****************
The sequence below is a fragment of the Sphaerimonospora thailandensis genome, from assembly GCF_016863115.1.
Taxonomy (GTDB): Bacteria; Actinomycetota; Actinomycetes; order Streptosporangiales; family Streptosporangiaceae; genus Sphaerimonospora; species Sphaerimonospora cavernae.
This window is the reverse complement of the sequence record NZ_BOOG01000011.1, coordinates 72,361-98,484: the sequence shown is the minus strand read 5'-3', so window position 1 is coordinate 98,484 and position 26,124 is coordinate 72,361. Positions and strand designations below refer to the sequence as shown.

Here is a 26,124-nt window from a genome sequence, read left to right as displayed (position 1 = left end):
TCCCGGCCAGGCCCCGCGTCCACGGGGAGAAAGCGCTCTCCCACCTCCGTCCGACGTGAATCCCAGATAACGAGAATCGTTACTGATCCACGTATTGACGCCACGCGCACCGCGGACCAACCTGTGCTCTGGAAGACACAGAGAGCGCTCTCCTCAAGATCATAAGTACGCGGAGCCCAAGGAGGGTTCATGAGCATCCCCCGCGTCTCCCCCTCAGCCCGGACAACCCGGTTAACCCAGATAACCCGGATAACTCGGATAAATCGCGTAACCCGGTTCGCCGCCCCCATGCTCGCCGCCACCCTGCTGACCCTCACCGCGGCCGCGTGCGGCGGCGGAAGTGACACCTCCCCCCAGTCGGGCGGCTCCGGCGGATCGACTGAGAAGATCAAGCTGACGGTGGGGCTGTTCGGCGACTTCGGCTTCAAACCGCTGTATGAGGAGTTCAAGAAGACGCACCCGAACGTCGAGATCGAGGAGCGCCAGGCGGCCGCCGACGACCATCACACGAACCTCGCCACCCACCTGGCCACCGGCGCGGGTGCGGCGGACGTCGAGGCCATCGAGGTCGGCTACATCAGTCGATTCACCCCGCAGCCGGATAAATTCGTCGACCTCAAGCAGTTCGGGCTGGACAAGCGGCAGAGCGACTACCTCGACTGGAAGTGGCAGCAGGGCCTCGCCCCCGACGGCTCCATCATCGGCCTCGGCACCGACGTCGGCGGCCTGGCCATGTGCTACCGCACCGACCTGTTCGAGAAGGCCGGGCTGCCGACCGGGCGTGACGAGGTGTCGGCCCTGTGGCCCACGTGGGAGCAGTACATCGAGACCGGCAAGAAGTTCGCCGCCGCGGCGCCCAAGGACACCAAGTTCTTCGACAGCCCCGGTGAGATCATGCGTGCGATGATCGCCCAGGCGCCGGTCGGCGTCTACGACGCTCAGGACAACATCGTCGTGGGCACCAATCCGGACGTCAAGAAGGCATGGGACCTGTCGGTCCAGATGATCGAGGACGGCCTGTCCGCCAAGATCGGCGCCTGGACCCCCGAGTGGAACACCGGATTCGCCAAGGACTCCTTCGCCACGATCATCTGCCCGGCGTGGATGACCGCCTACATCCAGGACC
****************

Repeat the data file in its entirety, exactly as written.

The sequence below is a fragment of the Sphaerimonospora thailandensis genome, from assembly GCF_016863115.1.
Taxonomy (GTDB): Bacteria; Actinomycetota; Actinomycetes; order Streptosporangiales; family Streptosporangiaceae; genus Sphaerimonospora; species Sphaerimonospora cavernae.
This window is the reverse complement of the sequence record NZ_BOOG01000011.1, coordinates 72,361-98,484: the sequence shown is the minus strand read 5'-3', so window position 1 is coordinate 98,484 and position 26,124 is coordinate 72,361. Positions and strand designations below refer to the sequence as shown.

Here is a 26,124-nt window from a genome sequence, read left to right as displayed (position 1 = left end):
TCCCGGCCAGGCCCCGCGTCCACGGGGAGAAAGCGCTCTCCCACCTCCGTCCGACGTGAATCCCAGATAACGAGAATCGTTACTGATCCACGTATTGACGCCACGCGCACCGCGGACCAACCTGTGCTCTGGAAGACACAGAGAGCGCTCTCCTCAAGATCATAAGTACGCGGAGCCCAAGGAGGGTTCATGAGCATCCCCCGCGTCTCCCCCTCAGCCCGGACAACCCGGTTAACCCAGATAACCCGGATAACTCGGATAAATCGCGTAACCCGGTTCGCCGCCCCCATGCTCGCCGCCACCCTGCTGACCCTCACCGCGGCCGCGTGCGGCGGCGGAAGTGACACCTCCCCCCAGTCGGGCGGCTCCGGCGGATCGACTGAGAAGATCAAGCTGACGGTGGGGCTGTTCGGCGACTTCGGCTTCAAACCGCTGTATGAGGAGTTCAAGAAGACGCACCCGAACGTCGAGATCGAGGAGCGCCAGGCGGCCGCCGACGACCATCACACGAACCTCGCCACCCACCTGGCCACCGGCGCGGGTGCGGCGGACGTCGAGGCCATCGAGGTCGGCTACATCAGTCGATTCACCCCGCAGCCGGATAAATTCGTCGACCTCAAGCAGTTCGGGCTGGACAAGCGGCAGAGCGACTACCTCGACTGGAAGTGGCAGCAGGGCCTCGCCCCCGACGGCTCCATCATCGGCCTCGGCACCGACGTCGGCGGCCTGGCCATGTGCTACCGCACCGACCTGTTCGAGAAGGCCGGGCTGCCGACCGGGCGTGACGAGGTGTCGGCCCTGTGGCCCACGTGGGAGCAGTACATCGAGACCGGCAAGAAGTTCGCCGCCGCGGCGCCCAAGGACACCAAGTTCTTCGACAGCCCCGGTGAGATCATGCGTGCGATGATCGCCCAGGCGCCGGTCGGCGTCTACGACGCTCAGGACAACATCGTCGTGGGCACCAATCCGGACGTCAAGAAGGCATGGGACCTGTCGGTCCAGATGATCGAGGACGGCCTGTCCGCCAAGATCGGCGCCTGGACCCCCGAGTGGAACACCGGATTCGCCAAGGACTCCTTCGCCACGATCATCTGCCCGGCGTGGATGACCGCCTACATCCAGGACC